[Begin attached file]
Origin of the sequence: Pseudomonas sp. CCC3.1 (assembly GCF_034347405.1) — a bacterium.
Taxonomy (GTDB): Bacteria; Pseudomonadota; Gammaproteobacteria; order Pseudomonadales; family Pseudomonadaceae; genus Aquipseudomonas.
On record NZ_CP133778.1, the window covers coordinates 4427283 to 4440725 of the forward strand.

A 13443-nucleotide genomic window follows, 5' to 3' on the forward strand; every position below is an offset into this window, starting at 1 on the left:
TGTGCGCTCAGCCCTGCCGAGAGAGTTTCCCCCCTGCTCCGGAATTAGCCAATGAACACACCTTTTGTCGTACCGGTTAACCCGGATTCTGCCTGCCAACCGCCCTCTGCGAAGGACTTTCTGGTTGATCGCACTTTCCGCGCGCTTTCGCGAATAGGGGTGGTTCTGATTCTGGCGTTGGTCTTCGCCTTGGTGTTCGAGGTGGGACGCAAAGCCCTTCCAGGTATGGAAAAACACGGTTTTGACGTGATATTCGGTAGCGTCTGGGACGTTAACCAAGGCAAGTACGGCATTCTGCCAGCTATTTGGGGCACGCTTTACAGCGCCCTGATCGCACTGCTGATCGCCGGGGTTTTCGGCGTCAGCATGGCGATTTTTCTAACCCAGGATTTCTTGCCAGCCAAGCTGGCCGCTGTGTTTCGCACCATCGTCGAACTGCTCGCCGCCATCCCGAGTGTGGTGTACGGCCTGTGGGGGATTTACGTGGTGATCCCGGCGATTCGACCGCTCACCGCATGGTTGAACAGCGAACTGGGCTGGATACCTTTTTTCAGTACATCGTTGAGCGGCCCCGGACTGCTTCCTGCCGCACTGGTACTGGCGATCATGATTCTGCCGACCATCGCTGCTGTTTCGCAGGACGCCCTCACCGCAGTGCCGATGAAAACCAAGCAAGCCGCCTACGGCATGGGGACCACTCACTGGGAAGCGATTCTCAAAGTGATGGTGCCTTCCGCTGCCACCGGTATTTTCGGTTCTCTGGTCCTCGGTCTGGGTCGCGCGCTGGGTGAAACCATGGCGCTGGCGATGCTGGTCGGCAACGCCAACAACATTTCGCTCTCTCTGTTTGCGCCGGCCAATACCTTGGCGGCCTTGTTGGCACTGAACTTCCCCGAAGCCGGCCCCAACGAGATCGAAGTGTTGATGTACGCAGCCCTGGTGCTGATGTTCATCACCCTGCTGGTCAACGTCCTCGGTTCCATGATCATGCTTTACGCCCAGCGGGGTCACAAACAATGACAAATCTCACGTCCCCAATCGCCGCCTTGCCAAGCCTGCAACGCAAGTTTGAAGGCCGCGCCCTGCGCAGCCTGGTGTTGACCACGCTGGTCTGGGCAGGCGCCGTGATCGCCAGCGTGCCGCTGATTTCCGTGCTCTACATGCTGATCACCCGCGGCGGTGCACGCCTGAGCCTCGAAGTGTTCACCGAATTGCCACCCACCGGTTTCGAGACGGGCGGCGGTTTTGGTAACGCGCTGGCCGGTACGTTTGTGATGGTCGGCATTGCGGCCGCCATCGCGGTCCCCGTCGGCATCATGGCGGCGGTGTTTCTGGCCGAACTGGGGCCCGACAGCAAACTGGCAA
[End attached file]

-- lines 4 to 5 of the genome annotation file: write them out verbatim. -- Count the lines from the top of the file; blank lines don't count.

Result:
A 13443-nucleotide genomic window follows, 5' to 3' on the forward strand; every position below is an offset into this window, starting at 1 on the left:
TGTGCGCTCAGCCCTGCCGAGAGAGTTTCCCCCCTGCTCCGGAATTAGCCAATGAACACACCTTTTGTCGTACCGGTTAACCCGGATTCTGCCTGCCAACCGCCCTCTGCGAAGGACTTTCTGGTTGATCGCACTTTCCGCGCGCTTTCGCGAATAGGGGTGGTTCTGATTCTGGCGTTGGTCTTCGCCTTGGTGTTCGAGGTGGGACGCAAAGCCCTTCCAGGTATGGAAAAACACGGTTTTGACGTGATATTCGGTAGCGTCTGGGACGTTAACCAAGGCAAGTACGGCATTCTGCCAGCTATTTGGGGCACGCTTTACAGCGCCCTGATCGCACTGCTGATCGCCGGGGTTTTCGGCGTCAGCATGGCGATTTTTCTAACCCAGGATTTCTTGCCAGCCAAGCTGGCCGCTGTGTTTCGCACCATCGTCGAACTGCTCGCCGCCATCCCGAGTGTGGTGTACGGCCTGTGGGGGATTTACGTGGTGATCCCGGCGATTCGACCGCTCACCGCATGGTTGAACAGCGAACTGGGCTGGATACCTTTTTTCAGTACATCGTTGAGCGGCCCCGGACTGCTTCCTGCCGCACTGGTACTGGCGATCATGATTCTGCCGACCATCGCTGCTGTTTCGCAGGACGCCCTCACCGCAGTGCCGATGAAAACCAAGCAAGCCGCCTACGGCATGGGGACCACTCACTGGGAAGCGATTCTCAAAGTGATGGTGCCTTCCGCTGCCACCGGTATTTTCGGTTCTCTGGTCCTCGGTCTGGGTCGCGCGCTGGGTGAAACCATGGCGCTGGCGATGCTGGTCGGCAACGCCAACAACATTTCGCTCTCTCTGTTTGCGCCGGCCAATACCTTGGCGGCCTTGTTGGCACTGAACTTCCCCGAAGCCGGCCCCAACGAGATCGAAGTGTTGATGTACGCAGCCCTGGTGCTGATGTTCATCACCCTGCTGGTCAACGTCCTCGGTTCCATGATCATGCTTTACGCCCAGCGGGGTCACAAACAATGACAAATCTCACGTCCCCAATCGCCGCCTTGCCAAGCCTGCAACGCAAGTTTGAAGGCCGCGCCCTGCGCAGCCTGGTGTTGACCACGCTGGTCTGGGCAGGCGCCGTGATCGCCAGCGTGCCGCTGATTTCCGTGCTCTACATGCTGATCACCCGCGGCGGTGCACGCCTGAGCCTCGAAGTGTTCACCGAATTGCCACCCACCGGTTTCGAGACGGGCGGCGGTTTTGGTAACGCGCTGGCCGGTACGTTTGTGATGGTCGGCATTGCGGCCGCCATCGCGGTCCCCGTCGGCATCATGGCGGCGGTGTTTCTGGCCGAACTGGGGCCCGACAGCAAACTGGCAA